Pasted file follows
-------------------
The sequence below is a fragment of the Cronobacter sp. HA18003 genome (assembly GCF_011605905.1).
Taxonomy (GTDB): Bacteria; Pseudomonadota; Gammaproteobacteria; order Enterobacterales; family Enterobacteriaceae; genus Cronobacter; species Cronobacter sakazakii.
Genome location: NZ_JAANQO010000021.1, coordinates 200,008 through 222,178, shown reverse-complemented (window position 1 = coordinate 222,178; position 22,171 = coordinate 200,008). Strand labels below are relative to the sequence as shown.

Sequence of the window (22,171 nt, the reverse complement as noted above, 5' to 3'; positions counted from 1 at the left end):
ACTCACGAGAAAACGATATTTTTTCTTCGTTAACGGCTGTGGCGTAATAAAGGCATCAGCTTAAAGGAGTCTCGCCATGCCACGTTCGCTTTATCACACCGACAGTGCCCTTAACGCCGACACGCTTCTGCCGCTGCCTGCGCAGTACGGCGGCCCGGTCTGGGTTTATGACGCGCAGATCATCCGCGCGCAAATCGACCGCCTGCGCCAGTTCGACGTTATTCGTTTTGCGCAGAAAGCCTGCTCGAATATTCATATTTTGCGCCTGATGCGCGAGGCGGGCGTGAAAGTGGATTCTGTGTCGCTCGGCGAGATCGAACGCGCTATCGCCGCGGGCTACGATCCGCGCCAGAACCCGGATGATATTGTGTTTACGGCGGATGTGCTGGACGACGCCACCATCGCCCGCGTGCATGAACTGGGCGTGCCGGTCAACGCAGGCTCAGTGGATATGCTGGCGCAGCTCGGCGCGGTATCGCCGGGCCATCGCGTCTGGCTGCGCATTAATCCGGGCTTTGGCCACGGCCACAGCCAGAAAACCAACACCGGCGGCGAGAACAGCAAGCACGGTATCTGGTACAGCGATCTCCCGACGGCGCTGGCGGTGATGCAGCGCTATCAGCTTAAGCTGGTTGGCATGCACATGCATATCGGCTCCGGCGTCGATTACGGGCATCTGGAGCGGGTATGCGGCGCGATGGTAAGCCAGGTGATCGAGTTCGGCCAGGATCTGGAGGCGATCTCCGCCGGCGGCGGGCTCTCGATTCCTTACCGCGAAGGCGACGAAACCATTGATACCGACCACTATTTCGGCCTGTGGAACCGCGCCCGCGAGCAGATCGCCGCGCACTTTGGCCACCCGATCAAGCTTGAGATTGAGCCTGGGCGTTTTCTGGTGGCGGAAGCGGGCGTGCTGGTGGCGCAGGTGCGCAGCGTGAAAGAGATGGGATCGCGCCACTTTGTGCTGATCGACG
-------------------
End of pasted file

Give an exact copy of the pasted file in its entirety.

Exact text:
The sequence below is a fragment of the Cronobacter sp. HA18003 genome (assembly GCF_011605905.1).
Taxonomy (GTDB): Bacteria; Pseudomonadota; Gammaproteobacteria; order Enterobacterales; family Enterobacteriaceae; genus Cronobacter; species Cronobacter sakazakii.
Genome location: NZ_JAANQO010000021.1, coordinates 200,008 through 222,178, shown reverse-complemented (window position 1 = coordinate 222,178; position 22,171 = coordinate 200,008). Strand labels below are relative to the sequence as shown.

Sequence of the window (22,171 nt, the reverse complement as noted above, 5' to 3'; positions counted from 1 at the left end):
ACTCACGAGAAAACGATATTTTTTCTTCGTTAACGGCTGTGGCGTAATAAAGGCATCAGCTTAAAGGAGTCTCGCCATGCCACGTTCGCTTTATCACACCGACAGTGCCCTTAACGCCGACACGCTTCTGCCGCTGCCTGCGCAGTACGGCGGCCCGGTCTGGGTTTATGACGCGCAGATCATCCGCGCGCAAATCGACCGCCTGCGCCAGTTCGACGTTATTCGTTTTGCGCAGAAAGCCTGCTCGAATATTCATATTTTGCGCCTGATGCGCGAGGCGGGCGTGAAAGTGGATTCTGTGTCGCTCGGCGAGATCGAACGCGCTATCGCCGCGGGCTACGATCCGCGCCAGAACCCGGATGATATTGTGTTTACGGCGGATGTGCTGGACGACGCCACCATCGCCCGCGTGCATGAACTGGGCGTGCCGGTCAACGCAGGCTCAGTGGATATGCTGGCGCAGCTCGGCGCGGTATCGCCGGGCCATCGCGTCTGGCTGCGCATTAATCCGGGCTTTGGCCACGGCCACAGCCAGAAAACCAACACCGGCGGCGAGAACAGCAAGCACGGTATCTGGTACAGCGATCTCCCGACGGCGCTGGCGGTGATGCAGCGCTATCAGCTTAAGCTGGTTGGCATGCACATGCATATCGGCTCCGGCGTCGATTACGGGCATCTGGAGCGGGTATGCGGCGCGATGGTAAGCCAGGTGATCGAGTTCGGCCAGGATCTGGAGGCGATCTCCGCCGGCGGCGGGCTCTCGATTCCTTACCGCGAAGGCGACGAAACCATTGATACCGACCACTATTTCGGCCTGTGGAACCGCGCCCGCGAGCAGATCGCCGCGCACTTTGGCCACCCGATCAAGCTTGAGATTGAGCCTGGGCGTTTTCTGGTGGCGGAAGCGGGCGTGCTGGTGGCGCAGGTGCGCAGCGTGAAAGAGATGGGATCGCGCCACTTTGTGCTGATCGACG